Top Menu

Everyday Tactical: Keeping Your Hands Free

keep gun hand free

Sometimes the simplest things we do can have a great payoff in the long run. I would like to pass one tip to all of you responsible gun carrying citizens. In a way this concept was ingrained in my mind when I was in Marine Corps Bootcamp. We were trained that, while in uniform, we were not to carry anything in our right hand. This is because your right hand should be free to render the appropriate hand salute to an officer. Once again, this concept was burned into my subconscious when attending the San Diego Regional Police Academy, except this time the reason for keeping your hands free was different. During training at the police academy, recruits were drilled on not carrying things in their strong hand/primary hand. This may seem like an insignificant lesson. However, when it comes to a deadly force incident, you will already be in a reactionary mode. In order to use deadly force, your mind and body must first observe a potential threat and evaluate if the threat justifies the use of deadly force. Next, observe the surroundings, weigh the likelihood of inflicting injury onto innocent bystanders and identify the terrain for obstacles. You will then draw your firearm, fire shots into the threat without missing, assess the effectiveness of your shots and determine when the threat no longer justifies the use of deadly force. Finally, reassess for any other threats, bystanders’ or personal injuries, and remain engaged in case the threat presents itself again, requiring deadly force. All this is happening in real time and all at once. Anything you can do to minimize the tasks you must perform is beneficial and frees up your mind to focus on the other critical calculations and decisions that are processing through your brain at an unbelievably fast rate.

One simple thing you can do is keep your gun hand free. When shopping, if possible carry your bags in your off hand. If walking to the car with your keys in your hand, carry them in your off hand. Obviously there are times, both hands are needed for a task. Nevertheless, try to free up the gun hand as often as you can. Enlist the help of your significant other or friend to “call you out” when they see you with something in your gun hand. You would be amazed at how many times you have something occupying your gun hand that would slow down the reaction time necessary to draw your firearm with a proper grip. Remember that the fanciest gun and all the training in the world do not mean a thing if you cannot get to your firearm in time. Stay safe and keep training.

, ,

4 Responses to Everyday Tactical: Keeping Your Hands Free

  1. Ron W October 5, 2015 at 4:37 pm #

    Sounds like good advice. Won’t work well for me though as I need a cane in my left hand to walk more than a few steps. So when I have anything to carry my only option is to use my right, dominate, hand. I just have to be ready to drop anything I might be carrying if need of my ccw is need.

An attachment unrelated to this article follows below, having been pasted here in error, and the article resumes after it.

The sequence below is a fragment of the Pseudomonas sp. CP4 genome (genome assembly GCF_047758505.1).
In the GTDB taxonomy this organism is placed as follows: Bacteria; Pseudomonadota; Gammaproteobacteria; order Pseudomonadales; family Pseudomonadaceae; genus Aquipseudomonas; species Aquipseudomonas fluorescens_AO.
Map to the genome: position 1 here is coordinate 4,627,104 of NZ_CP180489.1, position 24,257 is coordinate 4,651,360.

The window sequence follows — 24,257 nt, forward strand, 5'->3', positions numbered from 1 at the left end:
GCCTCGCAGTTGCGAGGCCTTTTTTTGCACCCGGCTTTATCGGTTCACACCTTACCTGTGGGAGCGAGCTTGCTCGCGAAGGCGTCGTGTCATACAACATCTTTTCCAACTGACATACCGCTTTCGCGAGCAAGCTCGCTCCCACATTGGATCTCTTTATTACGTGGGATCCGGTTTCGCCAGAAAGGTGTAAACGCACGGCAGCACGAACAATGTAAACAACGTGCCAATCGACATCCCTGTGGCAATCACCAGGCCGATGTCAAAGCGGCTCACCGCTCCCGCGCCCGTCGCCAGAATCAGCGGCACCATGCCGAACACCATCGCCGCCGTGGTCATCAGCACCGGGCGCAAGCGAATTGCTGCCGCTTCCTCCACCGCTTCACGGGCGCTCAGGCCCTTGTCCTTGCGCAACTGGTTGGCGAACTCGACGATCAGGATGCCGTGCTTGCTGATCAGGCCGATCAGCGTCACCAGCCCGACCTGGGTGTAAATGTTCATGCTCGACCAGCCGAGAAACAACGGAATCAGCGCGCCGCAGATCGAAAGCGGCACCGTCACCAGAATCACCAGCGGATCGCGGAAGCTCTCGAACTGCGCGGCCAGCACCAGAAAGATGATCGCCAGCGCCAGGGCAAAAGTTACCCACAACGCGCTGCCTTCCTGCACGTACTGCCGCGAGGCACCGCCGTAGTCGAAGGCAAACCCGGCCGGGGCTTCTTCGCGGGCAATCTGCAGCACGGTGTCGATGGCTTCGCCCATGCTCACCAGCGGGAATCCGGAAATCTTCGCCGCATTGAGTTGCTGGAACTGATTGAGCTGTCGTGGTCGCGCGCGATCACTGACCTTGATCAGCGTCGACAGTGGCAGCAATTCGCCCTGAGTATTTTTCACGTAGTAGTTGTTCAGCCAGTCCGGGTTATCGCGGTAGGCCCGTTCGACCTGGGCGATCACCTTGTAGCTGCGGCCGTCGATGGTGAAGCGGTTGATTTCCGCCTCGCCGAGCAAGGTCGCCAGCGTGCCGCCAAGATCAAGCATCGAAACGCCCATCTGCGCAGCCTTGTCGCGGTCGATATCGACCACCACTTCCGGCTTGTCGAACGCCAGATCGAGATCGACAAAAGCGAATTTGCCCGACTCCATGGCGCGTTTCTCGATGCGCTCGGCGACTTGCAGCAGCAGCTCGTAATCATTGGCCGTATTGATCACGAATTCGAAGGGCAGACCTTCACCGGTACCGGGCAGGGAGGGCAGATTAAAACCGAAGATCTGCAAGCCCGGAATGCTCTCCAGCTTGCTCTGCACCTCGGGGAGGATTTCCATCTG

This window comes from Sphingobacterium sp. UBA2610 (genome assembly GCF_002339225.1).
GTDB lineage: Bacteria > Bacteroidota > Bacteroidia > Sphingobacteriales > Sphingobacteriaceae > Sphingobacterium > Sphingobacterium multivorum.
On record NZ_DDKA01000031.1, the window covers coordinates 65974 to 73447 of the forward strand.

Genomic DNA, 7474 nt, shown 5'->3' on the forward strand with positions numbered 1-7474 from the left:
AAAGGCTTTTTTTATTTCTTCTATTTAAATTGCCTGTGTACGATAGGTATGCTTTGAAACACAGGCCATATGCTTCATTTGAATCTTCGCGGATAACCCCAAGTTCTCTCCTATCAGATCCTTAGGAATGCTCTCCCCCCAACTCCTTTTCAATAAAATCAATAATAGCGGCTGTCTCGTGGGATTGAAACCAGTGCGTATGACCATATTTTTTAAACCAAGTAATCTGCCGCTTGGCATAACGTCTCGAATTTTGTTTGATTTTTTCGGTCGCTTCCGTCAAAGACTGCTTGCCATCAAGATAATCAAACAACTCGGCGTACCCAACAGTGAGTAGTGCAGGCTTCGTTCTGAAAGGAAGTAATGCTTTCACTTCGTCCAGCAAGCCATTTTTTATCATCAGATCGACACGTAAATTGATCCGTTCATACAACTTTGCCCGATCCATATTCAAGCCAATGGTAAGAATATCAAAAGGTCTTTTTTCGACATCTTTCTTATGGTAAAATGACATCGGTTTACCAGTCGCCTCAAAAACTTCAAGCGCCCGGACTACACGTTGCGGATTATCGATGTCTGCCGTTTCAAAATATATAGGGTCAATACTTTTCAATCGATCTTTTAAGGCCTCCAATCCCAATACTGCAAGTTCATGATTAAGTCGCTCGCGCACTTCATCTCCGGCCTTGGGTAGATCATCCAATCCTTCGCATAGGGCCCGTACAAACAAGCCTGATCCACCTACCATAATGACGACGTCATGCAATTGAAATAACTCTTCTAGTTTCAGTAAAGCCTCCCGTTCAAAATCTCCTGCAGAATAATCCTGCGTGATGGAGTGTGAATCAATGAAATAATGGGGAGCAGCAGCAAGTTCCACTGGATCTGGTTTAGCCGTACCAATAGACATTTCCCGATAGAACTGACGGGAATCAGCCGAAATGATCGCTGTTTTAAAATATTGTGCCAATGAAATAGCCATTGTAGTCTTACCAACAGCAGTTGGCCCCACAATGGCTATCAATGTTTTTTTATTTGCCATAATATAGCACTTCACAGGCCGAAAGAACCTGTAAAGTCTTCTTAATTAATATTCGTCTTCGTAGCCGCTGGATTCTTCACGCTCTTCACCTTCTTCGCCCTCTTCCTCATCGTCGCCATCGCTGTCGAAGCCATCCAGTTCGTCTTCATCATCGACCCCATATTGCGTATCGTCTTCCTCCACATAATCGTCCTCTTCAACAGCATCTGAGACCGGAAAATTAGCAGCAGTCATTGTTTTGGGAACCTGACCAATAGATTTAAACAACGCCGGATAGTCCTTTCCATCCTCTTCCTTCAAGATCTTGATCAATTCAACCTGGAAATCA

• Matthew May 2, 2016 at 12:29 pm #

      Hi Ron,
      Thank you for responding. I am happy you haven’t let the fact that you use a cane dissuade you from carrying and training with your firearm. The fact that you have thought about and trained the response of dropping your cane and transitioning to your firearm is building good muscle memory. Adapt and overcome. Thanks again and Stay safe Sir!

  2. greg shafer October 9, 2015 at 5:02 pm #

    I can tell you from police training, range was twice a year, about 300 rounds a day. One round from stationary positions , one round was moving from one spot to another,r taking cover, reloading, standing, kneeling and from the ground. During each round we where on the clock, inducing stress, to get all your rounds off. You wore your duty holster, this helps with muscle memory. When under stress you will do what you were trained, without a thought. So if you should use your conceal holster, your purse or however you carry when at the range. Every officer tries to think of every situation a shooting incident would occur. While that has some pluses, it always happens different then you expected and much faster. I was chasing a suspect on foot, back then I did a lot of running, most suspect are tired after the first minute. We had jumped fences went through back yards with clothes lines, and when we got back out to the street, I saw a large grassy area ahead and a street light right over it. I moved closer getting ready to tackle him, then he took a Buck knife off his belt, and I heard it click open, at this point I was well within his arm reach, that’s too close. As I pulled up to get out of reach, I slipped and went to one knee, he was now turned facing and moving towards me with the knife. With out a thought I drew my weapon and fired one shot, that dropped the suspect to his knees. I told him, put the knife down or I would shoot him again, and he threw the knife out onto the street. I told him to get on the ground and he laid down. I pulled out my radio and reported a shooting at that location and the suspect was down, I needed, an Ambulance and a Supervisor there. It took about one minute for the first 2 backup cars to arrive. That one minute seemed much longer. The suspect was in a stolen car, that had 2 stolen guns and a big bag of pills. The suspect was on parole, and decided he was not going back to prison, he was right, he died during surgery. Be careful out there. You just never know when……..

    • Matthew May 2, 2016 at 12:31 pm #

      Hi Greg,
      Thanks for sharing. the world is a dangerous and unpredictable place. Train as much as we can and rely on our instincts and training. Stay safe out there!

Leave a Reply